Glenn: When things are going really well, I always think “this has to end soon”. That’s really my only superstition.

Meghan: What/who is your favorite horror monster or villain?

Glenn: In general, werewolves, but in movie/books: Barlow from ‘Salem’s Lot. Another villain I love to loathe because he is the most evil one ever created was Dale from The Resurrectionist by Wrath James White. So damn evil.

Meghan: Which unsolved murder fascinates you the most?

Glenn: The Zodiac Killer. It was/is such a fascinating case and if they almost had him, that makes it that much more frustrating.

Meghan: Who is your favorite serial killer and why?

Glenn: Feels too weird to say I have a favorite. None of them are favorites. But I find the cases of Bundy, Gacy, Ramirez, and the Zodiac as my top “can’t shut this off” in regards to any doc or podcast.

Meghan: How old were you when you saw your first horror movie? How old were you when you read your first horror book?

Movie: The Exorcist (scared the shit out of me and I couldn’t stop watching it until my mom made me). I was five or six, we had HBO and my parents were always busy doing other things.

First horror book (kids book): The Howling Inn. First horror book (adult): The Dark Half by King. I was 17 when a friend gave me a copy of the King book. I remember not being able to stop reading it. It was amazing to experience something so involved. It blew away watching horror movies, I remember thinking that.

Meghan: Which horror novel unsettled you the most?

Glenn: The Resurrectionist by Wrath James White. Dale has the power to bring people back from the dead after he kills them. And when they come back, they don’t remember anything about how they died. Dale does a lot of terrible things to them. It made me SOOOO angry I tore up my original copy. Now, years removed from that experience, the book and Dale have stuck with me. I bought a new copy a couple years ago and reread it. Now, it’s one of my favorite horror novels of all-time.

Meghan: Which horror movie scarred you for life?

Glenn: The Exorcist. It just feels too real for me. It gives me the creeps every time and I don’t even dare to own a copy.

Meghan: What is your favorite Halloween costume?

Glenn: From being a kid, the old Superman ones that were like cheap vinyl with that plastic masks. As for one I’d like to be… Spirit of Halloween has these really creepy ass old people masks. I want to dress up as that one year.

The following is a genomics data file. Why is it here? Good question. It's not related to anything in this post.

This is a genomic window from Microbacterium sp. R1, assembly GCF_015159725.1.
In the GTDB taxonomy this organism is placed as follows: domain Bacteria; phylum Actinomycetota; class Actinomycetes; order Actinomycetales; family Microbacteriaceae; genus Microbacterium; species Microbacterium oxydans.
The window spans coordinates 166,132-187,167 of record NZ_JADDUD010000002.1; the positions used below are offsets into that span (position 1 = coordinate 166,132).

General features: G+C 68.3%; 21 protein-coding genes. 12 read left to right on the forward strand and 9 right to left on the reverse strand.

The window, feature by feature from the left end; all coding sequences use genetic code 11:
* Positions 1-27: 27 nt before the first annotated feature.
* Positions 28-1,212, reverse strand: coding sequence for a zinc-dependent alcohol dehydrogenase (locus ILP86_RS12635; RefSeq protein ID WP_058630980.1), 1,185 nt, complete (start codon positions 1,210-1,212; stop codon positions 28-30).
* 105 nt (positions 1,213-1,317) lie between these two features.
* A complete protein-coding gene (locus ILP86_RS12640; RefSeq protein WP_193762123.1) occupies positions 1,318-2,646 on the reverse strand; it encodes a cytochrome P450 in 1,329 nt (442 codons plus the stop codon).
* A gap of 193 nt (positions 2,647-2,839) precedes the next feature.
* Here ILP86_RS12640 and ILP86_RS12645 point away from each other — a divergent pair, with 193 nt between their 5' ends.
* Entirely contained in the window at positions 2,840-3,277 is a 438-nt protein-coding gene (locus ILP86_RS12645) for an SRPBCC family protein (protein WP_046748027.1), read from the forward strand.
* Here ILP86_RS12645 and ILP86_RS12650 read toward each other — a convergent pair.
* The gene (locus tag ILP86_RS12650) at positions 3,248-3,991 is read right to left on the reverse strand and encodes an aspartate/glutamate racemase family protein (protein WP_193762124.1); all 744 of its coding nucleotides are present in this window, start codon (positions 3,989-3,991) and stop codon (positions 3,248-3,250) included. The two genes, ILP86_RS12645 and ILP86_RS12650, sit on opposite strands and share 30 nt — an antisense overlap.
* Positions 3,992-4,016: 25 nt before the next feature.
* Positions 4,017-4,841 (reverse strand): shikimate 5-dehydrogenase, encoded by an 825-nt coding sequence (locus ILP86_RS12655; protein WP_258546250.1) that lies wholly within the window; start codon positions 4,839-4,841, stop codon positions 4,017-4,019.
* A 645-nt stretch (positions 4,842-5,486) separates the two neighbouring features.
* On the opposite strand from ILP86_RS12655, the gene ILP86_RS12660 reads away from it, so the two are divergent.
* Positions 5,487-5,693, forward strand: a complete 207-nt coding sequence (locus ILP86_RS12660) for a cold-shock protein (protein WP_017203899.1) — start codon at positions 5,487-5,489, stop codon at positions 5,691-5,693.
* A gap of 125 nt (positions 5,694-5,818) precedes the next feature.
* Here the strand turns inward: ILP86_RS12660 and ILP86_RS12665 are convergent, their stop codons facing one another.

Meghan: What is your favorite Halloween-themed song?

Glenn: Halloween I and II by The Misfits. Also love the cover of Halloween I by Alkaline Trio.

Meghan: What is your favorite Halloween candy or treat? What is your most disappointing?

Glenn: Snickers or Reese’s are always great, but I’m not a fan of candy corn.

Meghan: Thanks for stopping by today, Glenn. Always a pleasure to have you. Before you go, what are your five go-to Halloween movies?


  1. Goosebumps: Start things off light and easy.
  2. The Monster Squad: A Classic that ramps things up a notch.
  3. Evil Dead (original or remake): I love them both, so viewer’s choice.
  4. Trick ‘r Treat (2007): Who doesn’t love Sam? Plus, there are tons of creepy scenes and sexy werewolves!
  5. Halloween (1978): This should forever be tops on this list. A classic that stands the test of time. Also, feel free to follow it up with Halloween II right after.

Glenn Rolfe is an author, singer, songwriter from the haunted woods of New England. He studied Creative Writing at Southern New Hampshire University and continues his education in the world of horror by devouring the novels of Stephen King, Jack Ketchum, Richard Laymon, and many others. He has three children: Ruby, Ramona, and Axl. He is grateful to be loved despite his weirdness.

He is the author of August’s Eyes, Until Summer Comes Around, The Window, Becoming, Blood & Rain, The Haunted Halls, Chasing Ghosts, Boom Town, Abram’s Bridge, Things We Fear, Land of Bones, and Slush.

He is hard at work on many more. Stay tuned!


Windows in the Movies